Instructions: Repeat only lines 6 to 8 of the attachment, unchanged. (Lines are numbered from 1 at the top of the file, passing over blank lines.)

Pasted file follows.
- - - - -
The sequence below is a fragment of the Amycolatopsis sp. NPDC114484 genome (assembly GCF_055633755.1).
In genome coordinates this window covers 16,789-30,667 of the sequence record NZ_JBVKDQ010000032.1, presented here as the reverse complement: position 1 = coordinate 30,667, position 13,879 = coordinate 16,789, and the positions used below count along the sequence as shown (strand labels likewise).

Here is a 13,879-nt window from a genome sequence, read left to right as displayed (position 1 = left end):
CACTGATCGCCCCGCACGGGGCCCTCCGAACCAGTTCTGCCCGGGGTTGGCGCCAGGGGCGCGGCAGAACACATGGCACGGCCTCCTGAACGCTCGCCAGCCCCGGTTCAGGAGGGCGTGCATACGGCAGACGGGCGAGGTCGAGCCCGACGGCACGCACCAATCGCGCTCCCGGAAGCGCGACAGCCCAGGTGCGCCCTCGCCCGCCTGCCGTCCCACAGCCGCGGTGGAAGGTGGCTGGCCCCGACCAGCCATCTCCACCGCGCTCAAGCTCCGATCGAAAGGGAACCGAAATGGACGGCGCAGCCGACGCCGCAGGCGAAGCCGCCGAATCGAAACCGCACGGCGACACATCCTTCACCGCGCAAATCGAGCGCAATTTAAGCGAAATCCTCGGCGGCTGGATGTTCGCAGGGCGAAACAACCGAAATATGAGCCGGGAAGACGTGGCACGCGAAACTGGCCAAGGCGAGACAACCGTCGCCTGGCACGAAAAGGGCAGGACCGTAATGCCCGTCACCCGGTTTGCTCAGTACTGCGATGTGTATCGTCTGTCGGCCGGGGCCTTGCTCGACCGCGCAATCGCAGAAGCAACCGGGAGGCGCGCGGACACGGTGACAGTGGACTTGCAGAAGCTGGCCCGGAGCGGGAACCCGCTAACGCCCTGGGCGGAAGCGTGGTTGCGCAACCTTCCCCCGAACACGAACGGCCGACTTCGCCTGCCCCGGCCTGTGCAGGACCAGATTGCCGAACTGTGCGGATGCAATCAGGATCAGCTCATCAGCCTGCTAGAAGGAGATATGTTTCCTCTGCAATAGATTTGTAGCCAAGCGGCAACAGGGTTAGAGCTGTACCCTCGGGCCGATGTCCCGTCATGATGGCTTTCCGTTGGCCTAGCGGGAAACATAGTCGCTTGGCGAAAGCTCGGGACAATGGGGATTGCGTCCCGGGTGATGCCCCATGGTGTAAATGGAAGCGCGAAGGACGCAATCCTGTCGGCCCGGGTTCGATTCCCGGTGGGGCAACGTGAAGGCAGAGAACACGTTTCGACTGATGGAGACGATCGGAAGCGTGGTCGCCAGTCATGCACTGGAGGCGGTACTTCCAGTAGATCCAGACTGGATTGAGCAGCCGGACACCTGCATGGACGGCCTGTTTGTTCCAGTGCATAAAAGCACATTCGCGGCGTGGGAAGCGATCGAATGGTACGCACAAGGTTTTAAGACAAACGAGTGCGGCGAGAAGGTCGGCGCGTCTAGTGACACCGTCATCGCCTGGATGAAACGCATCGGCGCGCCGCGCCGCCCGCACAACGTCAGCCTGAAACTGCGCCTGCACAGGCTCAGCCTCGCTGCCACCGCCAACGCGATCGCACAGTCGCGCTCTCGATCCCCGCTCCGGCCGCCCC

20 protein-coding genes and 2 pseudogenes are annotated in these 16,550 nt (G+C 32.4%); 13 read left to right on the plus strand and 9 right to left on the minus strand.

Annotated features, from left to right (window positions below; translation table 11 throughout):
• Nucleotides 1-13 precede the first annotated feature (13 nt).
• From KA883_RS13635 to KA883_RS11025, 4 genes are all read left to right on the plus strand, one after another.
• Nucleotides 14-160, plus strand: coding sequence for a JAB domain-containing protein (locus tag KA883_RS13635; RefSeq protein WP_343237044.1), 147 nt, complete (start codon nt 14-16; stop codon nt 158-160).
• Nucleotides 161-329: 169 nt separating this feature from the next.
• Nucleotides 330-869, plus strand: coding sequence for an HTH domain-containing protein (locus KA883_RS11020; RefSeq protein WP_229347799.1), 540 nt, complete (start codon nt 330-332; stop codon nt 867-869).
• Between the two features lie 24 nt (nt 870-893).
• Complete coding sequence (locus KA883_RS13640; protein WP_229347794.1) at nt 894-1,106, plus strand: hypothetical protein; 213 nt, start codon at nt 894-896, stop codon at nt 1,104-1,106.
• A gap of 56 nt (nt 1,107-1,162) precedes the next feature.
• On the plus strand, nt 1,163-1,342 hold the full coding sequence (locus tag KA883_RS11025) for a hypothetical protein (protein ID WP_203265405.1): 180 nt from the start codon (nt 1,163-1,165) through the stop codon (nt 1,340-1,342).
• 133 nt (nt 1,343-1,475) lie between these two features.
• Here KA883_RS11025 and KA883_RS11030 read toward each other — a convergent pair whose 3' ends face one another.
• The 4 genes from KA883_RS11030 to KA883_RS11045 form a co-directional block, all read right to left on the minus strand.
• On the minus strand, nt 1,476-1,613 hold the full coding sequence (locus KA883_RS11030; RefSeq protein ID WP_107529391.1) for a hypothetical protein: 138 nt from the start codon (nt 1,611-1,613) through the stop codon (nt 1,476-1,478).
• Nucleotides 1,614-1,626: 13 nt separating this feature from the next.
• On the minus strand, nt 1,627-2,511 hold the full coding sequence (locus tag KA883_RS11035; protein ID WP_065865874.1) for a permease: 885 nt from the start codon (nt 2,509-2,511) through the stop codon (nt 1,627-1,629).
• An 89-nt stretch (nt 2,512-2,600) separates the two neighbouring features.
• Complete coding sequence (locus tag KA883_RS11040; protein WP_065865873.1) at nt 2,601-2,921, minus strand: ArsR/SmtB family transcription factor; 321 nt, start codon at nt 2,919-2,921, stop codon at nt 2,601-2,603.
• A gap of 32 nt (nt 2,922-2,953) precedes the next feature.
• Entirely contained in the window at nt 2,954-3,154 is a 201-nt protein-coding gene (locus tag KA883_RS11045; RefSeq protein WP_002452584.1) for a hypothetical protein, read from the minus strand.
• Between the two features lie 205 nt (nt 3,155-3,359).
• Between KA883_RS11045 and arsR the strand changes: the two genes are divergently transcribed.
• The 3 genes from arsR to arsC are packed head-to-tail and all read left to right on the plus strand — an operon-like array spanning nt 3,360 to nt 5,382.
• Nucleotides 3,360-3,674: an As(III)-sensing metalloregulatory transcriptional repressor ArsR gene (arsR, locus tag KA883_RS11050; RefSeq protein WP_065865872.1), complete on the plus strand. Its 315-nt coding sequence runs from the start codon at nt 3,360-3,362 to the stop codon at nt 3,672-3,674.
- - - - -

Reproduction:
Annotated features, from left to right (window positions below; translation table 11 throughout):
• Nucleotides 1-13 precede the first annotated feature (13 nt).
• From KA883_RS13635 to KA883_RS11025, 4 genes are all read left to right on the plus strand, one after another.